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Telemedicine Report Cards Offer Good, Bad News for States

The ATA's annual reports on each states telemedicine efforts show gains in coverage and reimbursement, but setbacks in standards and licensure

By Eric Wicklund

- More states are covering and reimbursing for telemedicine than ever before. Unfortunately, they’re also imposing stricter standards that frustrate efforts to expand the ecosystem.

That’s the gist of the American Telemedicine Association’s latest state-by-state report cards, issued this week. And they offer both good and bad news for telemedicine advocates.

In terms of physician practice standards and licensure, the ATA sees “a patchwork of conflicting and disparate requirements for insurance claims and practice standards that prohibit (providers) from fully taking advantage of telemedicine.” For example, since the first report cards were issued in September 2014, six states have improved their professional license portability and practice standards for telehealth, but 11 states have imposed telehealth standards that differ from that of in-person care.

“(S)tates are becoming more prescriptive in their requirements for an additional patient informed consent and the types of modalities permitted for appropriate clinical practice when using telemedicine,” the report states.

In all, 20 states received an A this time, compared to 24 in 2014, while 29 states received a B (up from 26) and two received a C (up from one). In both reports the District of Columbia is analyzed alongside the 50 states.

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In the past year alone, 25 states have looked at revising telehealth standards, with varying results. A few states, the report notes, “are adopting practice standards with higher specifications for telemedicine than in-person care. Specifically, these boards have considered legal guidelines requiring an initial examination be conducted in-person and a physician-patient relationship be established in-person.”

“Boards have also considered other telemedicine barriers including requirements for a telepresenter, in-person follow up exam, and additional patient informed consent,” the report stateds. “These decisions leave telemedicine providers no choice but to navigate the medical practice laws in their state or risk punitive action by their board.”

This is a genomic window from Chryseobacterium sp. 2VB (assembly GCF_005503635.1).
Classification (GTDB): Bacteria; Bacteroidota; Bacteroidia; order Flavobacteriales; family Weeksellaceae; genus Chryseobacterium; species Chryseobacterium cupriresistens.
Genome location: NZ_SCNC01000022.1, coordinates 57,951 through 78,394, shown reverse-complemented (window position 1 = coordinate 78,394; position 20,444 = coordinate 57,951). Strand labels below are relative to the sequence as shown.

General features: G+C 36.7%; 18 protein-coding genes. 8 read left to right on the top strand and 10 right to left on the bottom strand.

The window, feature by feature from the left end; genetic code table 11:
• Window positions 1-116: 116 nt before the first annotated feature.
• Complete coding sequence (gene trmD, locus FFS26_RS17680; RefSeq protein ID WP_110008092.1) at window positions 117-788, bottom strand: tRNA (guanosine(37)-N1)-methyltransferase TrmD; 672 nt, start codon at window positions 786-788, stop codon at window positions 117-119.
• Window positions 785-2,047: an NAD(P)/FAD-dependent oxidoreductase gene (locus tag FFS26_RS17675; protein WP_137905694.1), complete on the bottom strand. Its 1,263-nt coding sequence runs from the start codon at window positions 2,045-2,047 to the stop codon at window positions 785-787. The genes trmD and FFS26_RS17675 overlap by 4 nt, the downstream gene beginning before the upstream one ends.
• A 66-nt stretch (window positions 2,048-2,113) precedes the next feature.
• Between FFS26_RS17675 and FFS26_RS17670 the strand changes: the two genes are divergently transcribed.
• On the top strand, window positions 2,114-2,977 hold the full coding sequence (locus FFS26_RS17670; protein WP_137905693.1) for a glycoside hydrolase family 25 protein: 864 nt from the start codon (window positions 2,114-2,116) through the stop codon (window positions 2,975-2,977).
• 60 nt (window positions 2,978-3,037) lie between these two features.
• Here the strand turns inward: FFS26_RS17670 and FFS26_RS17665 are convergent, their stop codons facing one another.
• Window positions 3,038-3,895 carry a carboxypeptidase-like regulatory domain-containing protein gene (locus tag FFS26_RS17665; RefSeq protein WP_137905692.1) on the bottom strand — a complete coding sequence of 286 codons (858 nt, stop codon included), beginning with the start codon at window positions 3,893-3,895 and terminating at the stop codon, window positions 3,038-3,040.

In all, 20 states received an A for their efforts, “suggesting a supportive policy landscape that accommodates telemedicine adoption and usage.” That includes Alabama, which repealed its restrictive telehealth rules and adopted standards that put telehealth on a par with in-person care.

However, in the last six months alone, six states – Delaware, Indiana, Maine, South Carolina, Connecticut and Virginia – adopted new standards that separate telehealth and in-person care, dropping their grades from A to B. And Arkansas joined Texas in getting a C grade, which suggests “many clinical practice barriers and little opportunity for telemedicine advancement.”

The news is better for telemedicine coverage and reimbursement, which sees 39 states with grades of A or B and 12 states scoring either a C or an F. Since 2014, 11 states and the District of Columbia have improved their standing with the ATA, while two states – Maryland and New Hampshire – have had their grades lowered.

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“Over the past four years the number of states with telemedicine parity laws – that require private insurers to cover telemedicine-provided services comparable to that of in-person – has doubled,” the report notes. “Moreover, Medicaid agencies are developing innovative ways to use telemedicine in their payment and delivery reforms resulting in 48 state Medicaid agencies with some type of coverage for telemedicine provided-services.”

In addition, the ATA notes that more states are using telemedicine to make up for provider shortages and improve access to specialty care. In fact, 17 states and the District of Columbia don’t specify the type of provider needed to provide telemedicine as a condition for payment. Among other notables: 27 states have unique patient informed consent requirements for telemedicine encounters, and 22 states don’t require that a healthcare provider – called a telepresenter – be with the patient during the encounter or on the premises.

Unfortunately, “(w)hile there are some states with exemplary telemedicine policies, lack of enforcement and general awareness have led to a lag in provider participation,” the ATA added. “Ultimately these pioneering telemedicine reforms have trouble reaching their true potential.”

As a result, the ATA views overall telemedicine efforts around the nation as a mixture of “strides and stagnation,” noting that while there are more states with grades of A or B, each state has its own distinct rules that make comparisons difficult.

Prepared by Gary Capistrant, the ATA’s chief policy officer, and Latoya Thomas, director of the ATA’s State Policy resource Center, the report on coverage and reimbursement spans 94 pages, with grades based on 13 indicators, while the report on physician practice standards and licensure uses four key indicators and covers 86 pages.

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“These reports provide an important barometer for gauging how each state is performing,” Jonathan Linkous, the ATA’s CEO, said on the organization’s website. “The first step to ensuring that sound policy leads to better healthcare delivery is to understand where gaps in policy exist today and what to do about them.” 


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